QUESTION: The New York Times quotes one former CIA official, or intelligence official putting out the notion that the White House was almost not pushing hard enough to say to the CIA, don't destroy the tapes. Can you at least on the record push back on that? Is the White House comfortable with that notion out there that you were not really forcefully telling the CIA, don't destroy the tapes?
MS. PERINO: As I said earlier, and as I said yesterday, I cannot comment on it. We are cooperating with the Justice Department and the CIA in order to help them in their efforts to gather facts on this. We've been asked not to comment on it by our Counsel's Office, and so I'm not going to.
QUESTION: But just generally speaking, I mean, does the President believe it is good practice for the intelligence agencies to be destroying things like tapes of interrogations?
MS. PERINO: If I were to answer that question the way that you want me to, it would be extrapolated and applied to the specific case at hand. And so, as reasonable as I understand your question to be, I'm in the position where I cannot answer it.
MADMAN: How about this question, Dana: Did anyone at the White House order tapes to be destroyed at the CIA? If the answer is "Yes", then who did it? And if the answer is "No", then by who's authority was it done?

This administration has hid behind the their lawyers - a.k.a. the Counsel's Office - as not only a means of avoidance, but as a cleverly disguised way of doing business as usual. We all know by now that the Bush administration will never give up any information unless, of course, it could embarrass an opponent or out a CIA undercover operative.

Although I've been calling this government - the Bush government - "The Administration of Diminished Responsibility", I should have called them worse. Perhaps they should be known as the "Sneak-and-Peakies" or the "Stick and Move" administration. By whatever moniker they'll go by, they are cowards who will disobey the laws while using any means necessary to shield the truth away from us, the American people.

This has been no way to run a nation such as ours. It is, however, the correct way to run a dictatorship, which we all know is exactly how the Bushies and the rest of the GOP prefer to think of our nation today. Remember, it was George W. Bush himself who said this:

"This would be a whole lot easier if this was a dictatorship…just as long as I’m the dictator!"

Easy and treachery are two different things, President Bush. Someone get this guy a Thesaurus!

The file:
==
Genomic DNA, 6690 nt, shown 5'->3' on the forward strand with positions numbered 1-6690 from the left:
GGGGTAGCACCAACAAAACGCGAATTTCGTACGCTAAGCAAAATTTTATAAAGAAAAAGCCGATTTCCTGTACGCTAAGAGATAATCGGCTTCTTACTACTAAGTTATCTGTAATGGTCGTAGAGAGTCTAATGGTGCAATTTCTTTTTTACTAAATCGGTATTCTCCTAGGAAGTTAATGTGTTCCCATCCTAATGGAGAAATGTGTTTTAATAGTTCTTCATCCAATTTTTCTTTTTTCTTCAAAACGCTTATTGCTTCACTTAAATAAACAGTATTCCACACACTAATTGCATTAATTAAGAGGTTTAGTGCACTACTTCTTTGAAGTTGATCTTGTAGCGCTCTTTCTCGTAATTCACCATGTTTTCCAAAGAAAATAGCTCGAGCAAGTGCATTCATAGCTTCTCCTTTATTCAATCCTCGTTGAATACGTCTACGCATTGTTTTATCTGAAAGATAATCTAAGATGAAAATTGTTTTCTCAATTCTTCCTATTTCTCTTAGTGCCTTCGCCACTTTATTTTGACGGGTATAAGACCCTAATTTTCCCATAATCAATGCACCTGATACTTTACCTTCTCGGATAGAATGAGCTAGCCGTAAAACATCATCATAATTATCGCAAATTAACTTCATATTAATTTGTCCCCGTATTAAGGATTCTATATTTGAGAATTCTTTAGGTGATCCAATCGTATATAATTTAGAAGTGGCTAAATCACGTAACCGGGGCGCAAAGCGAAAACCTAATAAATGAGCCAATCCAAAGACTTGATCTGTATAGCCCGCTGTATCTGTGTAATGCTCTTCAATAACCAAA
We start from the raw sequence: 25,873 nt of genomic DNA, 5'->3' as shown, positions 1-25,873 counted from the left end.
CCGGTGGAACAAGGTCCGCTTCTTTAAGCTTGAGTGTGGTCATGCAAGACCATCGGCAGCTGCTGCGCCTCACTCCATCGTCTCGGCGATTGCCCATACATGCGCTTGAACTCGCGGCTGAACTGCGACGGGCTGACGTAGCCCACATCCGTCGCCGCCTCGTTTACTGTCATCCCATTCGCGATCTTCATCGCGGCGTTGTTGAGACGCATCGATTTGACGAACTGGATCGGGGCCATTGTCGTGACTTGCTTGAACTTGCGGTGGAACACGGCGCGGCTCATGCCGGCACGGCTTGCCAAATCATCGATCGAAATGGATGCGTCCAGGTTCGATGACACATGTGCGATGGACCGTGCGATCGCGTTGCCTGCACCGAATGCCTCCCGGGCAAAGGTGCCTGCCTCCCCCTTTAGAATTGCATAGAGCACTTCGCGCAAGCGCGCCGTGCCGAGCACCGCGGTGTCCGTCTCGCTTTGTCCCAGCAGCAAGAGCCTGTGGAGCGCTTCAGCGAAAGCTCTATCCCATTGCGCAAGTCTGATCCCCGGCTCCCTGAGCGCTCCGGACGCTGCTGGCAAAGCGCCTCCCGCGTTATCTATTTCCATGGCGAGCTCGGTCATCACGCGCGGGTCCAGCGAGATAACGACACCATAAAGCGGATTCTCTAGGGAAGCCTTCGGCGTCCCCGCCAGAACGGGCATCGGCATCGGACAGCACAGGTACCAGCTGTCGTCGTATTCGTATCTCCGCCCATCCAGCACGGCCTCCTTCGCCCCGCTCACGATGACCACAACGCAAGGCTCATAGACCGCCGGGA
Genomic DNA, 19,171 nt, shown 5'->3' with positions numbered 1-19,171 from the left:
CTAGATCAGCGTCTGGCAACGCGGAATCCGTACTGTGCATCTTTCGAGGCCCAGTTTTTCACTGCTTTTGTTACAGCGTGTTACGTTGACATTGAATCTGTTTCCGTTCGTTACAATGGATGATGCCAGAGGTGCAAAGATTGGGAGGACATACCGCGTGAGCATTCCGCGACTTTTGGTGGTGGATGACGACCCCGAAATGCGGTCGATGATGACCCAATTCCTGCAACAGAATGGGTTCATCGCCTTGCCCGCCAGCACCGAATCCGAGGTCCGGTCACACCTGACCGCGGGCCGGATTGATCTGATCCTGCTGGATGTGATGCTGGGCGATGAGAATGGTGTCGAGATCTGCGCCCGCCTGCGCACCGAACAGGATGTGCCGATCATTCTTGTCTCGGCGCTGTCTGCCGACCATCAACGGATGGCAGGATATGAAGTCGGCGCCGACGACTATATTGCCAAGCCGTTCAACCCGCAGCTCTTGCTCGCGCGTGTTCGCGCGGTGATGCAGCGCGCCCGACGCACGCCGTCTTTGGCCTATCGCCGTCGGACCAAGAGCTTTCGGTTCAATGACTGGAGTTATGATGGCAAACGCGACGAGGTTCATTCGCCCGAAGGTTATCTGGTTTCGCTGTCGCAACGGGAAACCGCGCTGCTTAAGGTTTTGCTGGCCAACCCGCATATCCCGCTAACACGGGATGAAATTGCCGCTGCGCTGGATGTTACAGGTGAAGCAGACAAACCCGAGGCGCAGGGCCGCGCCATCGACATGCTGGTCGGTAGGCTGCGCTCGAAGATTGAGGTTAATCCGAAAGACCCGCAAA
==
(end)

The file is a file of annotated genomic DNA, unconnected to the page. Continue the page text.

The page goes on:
-Noah Greenberg

by Victoria A. Brownworth
copyright c 2007 San Francisco Bay Area Reporter, Inc.

The WGA strike is still on, so the TV landscape is getting as barren as a winter landscape sans holiday specials. Few shows have any new episodes left and January portends to be grim indeed. But all is not lost: it’s been a heavy news period--there’s news, news and more news, all of it horrendous as news is wont to be, but we might not be paying attention if there weren’t so many shows in re-run. So it’s all good. Sort of.

Let’s start with Keith Olbermann, since *Countdown* is one of the best news shows on the tube. On December 6th, Olbermann let loose some intense commentary around the same time Mitt “I’m not Satan” Romney was telling the media that Mormonism is just like peanut butter and jelly and the real culprit is, as Ann Coulter always claimed, Secular Liberalism!

But we digress. More–maybe–on Mitt later.

Olbermann was succinct. With regard to Bush’s response to the National Intelligence Estimate about Iran building nuclear weaponry, Olbermann stated:

“We have either a president who is too dishonest to restrain himself from invoking WWIII about Iran at least six weeks after he had to have known that the analogy would be fantastic, irresponsible hyperbole; or we have a president too transcendently stupid not to have asked — at what now appears to have been a series of opportunities to do so — whether the fairy tales he either created or was fed, were still even remotely plausible.
“A pathological presidential liar, or an idiot-in-chief. It is the nightmare scenario of political science fiction: A critical juncture in our history and, contained in either answer, a president manifestly unfit to serve, and behind him in the vice presidency: an unapologetic war-monger who has long been seeing a world visible only to himself.”

Olbermann gives a play-by-play of the events on Bush v. Iran, then notes:
“And we are to believe, Mr. Bush, that nobody told you any of this until last week? Your insistence that you were not briefed on the NIE (the National Intelligence Estimate) until last week might be legally true. Legally, it might save you from some war crimes trial, but ethically, it is a lie. It is indefensible. You, Mr. Bush, are a bald-faced liar.”